London City Airport returned to business as usual on Tuesday, welcoming over 13,000 passengers and operating 264 flights, following the discovery of a Second World War bomb submerged in King George V Dock on Sunday morning, which closed the airport on Monday.
The Royal Navy confirmed the successful detonation of the 500kg bomb in the waters off the Ministry of Defence’s Shoeburyness range.
The historic ordnance was found in King George V Dock as part of pre-planned survey work being carried out ahead of construction for the airport’s £480 million development programme. Metropolitan Police and Royal Navy diver teams examined the device, following which an exclusion zone was declared, and local residents evacuated, overseen by the London Borough of Newham.
The subsequent safeguarding and detonation of the historic device was handled by a joint operation between the Royal Navy, British Army bomb disposal teams, and the Metropolitan Police.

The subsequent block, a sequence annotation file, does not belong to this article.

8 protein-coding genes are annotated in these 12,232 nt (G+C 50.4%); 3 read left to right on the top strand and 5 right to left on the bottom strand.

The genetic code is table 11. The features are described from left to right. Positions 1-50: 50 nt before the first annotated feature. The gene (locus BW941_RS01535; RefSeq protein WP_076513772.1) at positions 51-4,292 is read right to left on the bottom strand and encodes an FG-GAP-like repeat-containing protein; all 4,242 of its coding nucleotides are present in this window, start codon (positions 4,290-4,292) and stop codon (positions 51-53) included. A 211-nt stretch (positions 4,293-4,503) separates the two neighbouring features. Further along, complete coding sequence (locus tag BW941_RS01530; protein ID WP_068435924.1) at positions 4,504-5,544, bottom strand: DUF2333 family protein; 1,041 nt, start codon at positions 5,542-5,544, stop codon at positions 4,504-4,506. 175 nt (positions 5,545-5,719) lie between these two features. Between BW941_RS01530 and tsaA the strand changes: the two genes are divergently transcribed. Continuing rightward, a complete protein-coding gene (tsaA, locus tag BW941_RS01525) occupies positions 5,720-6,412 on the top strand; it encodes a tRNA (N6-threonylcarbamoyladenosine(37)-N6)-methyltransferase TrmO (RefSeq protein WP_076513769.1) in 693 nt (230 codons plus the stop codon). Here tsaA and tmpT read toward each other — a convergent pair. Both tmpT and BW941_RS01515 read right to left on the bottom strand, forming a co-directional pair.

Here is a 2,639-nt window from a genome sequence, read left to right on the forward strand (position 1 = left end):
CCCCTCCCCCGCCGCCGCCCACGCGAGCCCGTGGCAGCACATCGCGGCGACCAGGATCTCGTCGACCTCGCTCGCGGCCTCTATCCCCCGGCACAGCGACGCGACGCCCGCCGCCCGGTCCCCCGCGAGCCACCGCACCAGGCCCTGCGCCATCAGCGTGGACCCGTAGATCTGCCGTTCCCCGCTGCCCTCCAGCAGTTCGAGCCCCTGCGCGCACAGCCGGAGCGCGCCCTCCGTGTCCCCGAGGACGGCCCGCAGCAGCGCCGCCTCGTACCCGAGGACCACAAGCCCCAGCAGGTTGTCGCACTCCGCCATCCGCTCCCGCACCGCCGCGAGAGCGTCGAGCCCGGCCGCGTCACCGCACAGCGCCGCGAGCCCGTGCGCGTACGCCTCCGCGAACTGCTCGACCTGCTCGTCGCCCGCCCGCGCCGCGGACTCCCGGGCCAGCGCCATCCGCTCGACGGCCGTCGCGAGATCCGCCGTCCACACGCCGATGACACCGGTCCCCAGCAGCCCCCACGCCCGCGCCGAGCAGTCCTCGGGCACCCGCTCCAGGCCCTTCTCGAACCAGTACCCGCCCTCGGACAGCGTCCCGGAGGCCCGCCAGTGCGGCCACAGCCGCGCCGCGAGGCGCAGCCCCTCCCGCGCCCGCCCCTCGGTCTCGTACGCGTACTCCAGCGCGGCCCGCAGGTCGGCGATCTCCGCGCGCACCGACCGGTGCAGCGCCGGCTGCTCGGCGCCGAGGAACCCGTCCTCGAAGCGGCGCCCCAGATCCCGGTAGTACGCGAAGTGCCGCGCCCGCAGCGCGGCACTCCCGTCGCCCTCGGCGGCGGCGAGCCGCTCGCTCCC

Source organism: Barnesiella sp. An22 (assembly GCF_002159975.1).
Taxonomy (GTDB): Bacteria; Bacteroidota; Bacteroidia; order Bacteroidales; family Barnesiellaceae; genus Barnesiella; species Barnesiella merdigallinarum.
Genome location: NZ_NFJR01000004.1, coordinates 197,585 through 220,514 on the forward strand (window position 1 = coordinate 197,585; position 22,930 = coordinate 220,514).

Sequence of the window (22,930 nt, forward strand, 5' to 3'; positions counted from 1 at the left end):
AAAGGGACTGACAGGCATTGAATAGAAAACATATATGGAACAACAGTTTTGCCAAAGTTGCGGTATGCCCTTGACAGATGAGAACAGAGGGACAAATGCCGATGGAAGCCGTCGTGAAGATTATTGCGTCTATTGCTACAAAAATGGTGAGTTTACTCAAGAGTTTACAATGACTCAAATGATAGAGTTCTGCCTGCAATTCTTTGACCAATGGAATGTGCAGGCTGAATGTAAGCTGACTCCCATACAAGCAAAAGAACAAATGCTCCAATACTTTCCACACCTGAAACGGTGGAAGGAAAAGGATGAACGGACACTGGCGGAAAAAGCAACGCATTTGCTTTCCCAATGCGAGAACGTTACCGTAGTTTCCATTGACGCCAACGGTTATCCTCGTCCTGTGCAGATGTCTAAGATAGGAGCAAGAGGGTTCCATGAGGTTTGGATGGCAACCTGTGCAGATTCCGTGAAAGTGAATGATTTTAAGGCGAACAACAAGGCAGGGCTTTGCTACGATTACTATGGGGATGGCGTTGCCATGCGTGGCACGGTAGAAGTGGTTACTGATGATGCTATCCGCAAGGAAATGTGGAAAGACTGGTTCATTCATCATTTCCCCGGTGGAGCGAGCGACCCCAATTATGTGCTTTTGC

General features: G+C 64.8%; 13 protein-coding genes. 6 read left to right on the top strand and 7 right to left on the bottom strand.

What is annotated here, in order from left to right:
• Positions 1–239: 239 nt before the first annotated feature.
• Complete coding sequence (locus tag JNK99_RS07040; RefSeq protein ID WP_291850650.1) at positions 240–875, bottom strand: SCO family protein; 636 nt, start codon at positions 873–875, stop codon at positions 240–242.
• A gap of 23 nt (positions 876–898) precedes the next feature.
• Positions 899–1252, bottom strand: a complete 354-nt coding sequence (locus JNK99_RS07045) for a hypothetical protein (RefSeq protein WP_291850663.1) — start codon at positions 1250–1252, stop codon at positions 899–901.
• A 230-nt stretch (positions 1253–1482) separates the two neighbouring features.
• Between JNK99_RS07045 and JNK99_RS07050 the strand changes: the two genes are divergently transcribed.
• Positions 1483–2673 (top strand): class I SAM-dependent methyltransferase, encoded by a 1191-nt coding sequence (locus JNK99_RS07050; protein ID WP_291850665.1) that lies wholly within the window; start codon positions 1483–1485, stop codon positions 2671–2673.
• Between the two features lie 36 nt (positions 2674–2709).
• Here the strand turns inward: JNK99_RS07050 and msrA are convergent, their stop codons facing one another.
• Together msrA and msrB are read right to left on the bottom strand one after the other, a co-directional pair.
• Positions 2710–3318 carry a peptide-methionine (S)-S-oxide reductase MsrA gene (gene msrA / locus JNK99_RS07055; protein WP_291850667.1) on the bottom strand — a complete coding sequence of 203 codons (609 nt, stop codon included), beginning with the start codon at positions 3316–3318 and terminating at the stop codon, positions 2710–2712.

Robert Sinclair, CEO of London City Airport, said:
“I would like to offer my sincere thanks to the Royal Navy and in particular, the team of expert divers under the command of Lieutenant Commander Sean Heaton for their professionalism and tireless efforts over a prolonged period to bring this operation to a safe conclusion.
“Monday’s events caused a lot of disruption, not least for our local residents and passengers, but flights returned to normal on Tuesday. The collaboration between the Royal Navy, the Metropolitan Police, the Army and London Borough of Newham represented an excellent example of London emergency planning.”